Indigenous artwork has been painted on one of Australia’s most important new satellite antennas.

The upgraded Alice Springs antenna was officially commissioned this week, in a ceremony highlighting both the antenna’s key role in the United States Landsat program, and the artwork painted on its surface that recognises the Arrernte people as traditional owners of the land.

“In 1979 Alice Springs was chosen to host the Landsat Ground Station because of its position in the centre of Australia. Some 37 years on, the antenna is still receiving critical data from international satellites, and with this $4 million upgrade it can now send commands to US Landsat satellites, making it one of only three in the world with this capability,” said Geoscience Australia CEO Dr Chris Pigram said.

“The size of the continent means Australian communities rely on satellite imagery for a range of critical tasks; it is used to respond to natural disasters, monitor land use, develop agriculture and ensure our water security.”

Aboriginal not for profit company, CAT, project managed the antenna’s upgrade, which according to CAT’s Chairman, Peter Renehan, was a natural transition.

“We’ve built a very strong relationship with Geoscience Australia and I think what this project can show to the rest of Australia is that professional, locally-based Aboriginal organisations are capable and you can get these outcomes,” Peter Renehan said.

Arrernte artist, Roseanne Kemarre Ellis created the artwork and helped adapt it to apply to the antenna.

“For me what ties this project together is that Aboriginal art is like a depiction of the land and Aboriginal people do have an aerial view when they paint their art, when they're talking about their country and what it means to them. So there is a connection to the art and the satellite imagery,” Peter Renehan said.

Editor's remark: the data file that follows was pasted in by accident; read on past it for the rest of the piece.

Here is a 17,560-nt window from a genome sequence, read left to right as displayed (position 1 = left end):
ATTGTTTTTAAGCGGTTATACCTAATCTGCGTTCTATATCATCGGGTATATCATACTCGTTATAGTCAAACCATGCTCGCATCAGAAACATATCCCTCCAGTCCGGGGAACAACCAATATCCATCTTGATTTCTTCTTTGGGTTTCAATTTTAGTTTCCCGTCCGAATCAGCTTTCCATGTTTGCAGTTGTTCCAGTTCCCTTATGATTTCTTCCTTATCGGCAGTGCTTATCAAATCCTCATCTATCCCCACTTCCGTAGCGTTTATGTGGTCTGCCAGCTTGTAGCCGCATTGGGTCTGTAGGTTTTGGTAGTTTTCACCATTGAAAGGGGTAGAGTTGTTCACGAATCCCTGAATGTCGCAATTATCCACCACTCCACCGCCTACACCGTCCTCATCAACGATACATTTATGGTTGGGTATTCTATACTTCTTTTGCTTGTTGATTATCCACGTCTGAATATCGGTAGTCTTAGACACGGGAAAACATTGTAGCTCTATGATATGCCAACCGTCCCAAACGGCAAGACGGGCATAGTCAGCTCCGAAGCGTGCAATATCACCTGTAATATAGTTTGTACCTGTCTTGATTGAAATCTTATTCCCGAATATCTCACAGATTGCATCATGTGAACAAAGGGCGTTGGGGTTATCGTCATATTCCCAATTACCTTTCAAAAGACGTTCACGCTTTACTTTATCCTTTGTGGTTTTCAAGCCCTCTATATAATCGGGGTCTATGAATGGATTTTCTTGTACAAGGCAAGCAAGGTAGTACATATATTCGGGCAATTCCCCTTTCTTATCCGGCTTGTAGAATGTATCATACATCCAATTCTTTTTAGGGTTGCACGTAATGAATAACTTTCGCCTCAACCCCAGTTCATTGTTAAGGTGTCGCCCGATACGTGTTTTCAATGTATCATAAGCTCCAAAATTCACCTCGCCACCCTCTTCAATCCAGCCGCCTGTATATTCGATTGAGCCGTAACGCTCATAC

“Having the artwork on the antenna means a lot to Aboriginal people here in Alice, particularly our Board and the Council of Batchelor Institute and the other like-minded organisations on the site. It's a stamp for us to say this is Aboriginal country.”

The artwork, Caterpillar Tracks, highlights the link between the Arrernte people's mapping of their land, and the role of the antenna in collecting satellite imagery of the Earth.

In the Arrernte Aboriginal people's creation story, the Alice Springs region was created by giant caterpillars. These creatures become the ridges of the East and West MacDonnell Ranges that shelter the town of Mparntwe (Alice Springs).

This painting shows the landscape and describes the location of bush tucker, hunting grounds, water holes, travelling routes and other features.

The antenna was formally commissioned this week by Minister for Resources and Northern Australia Matt Canavan, who recognised the important role of the facility in supporting international satellite programs since its construction.

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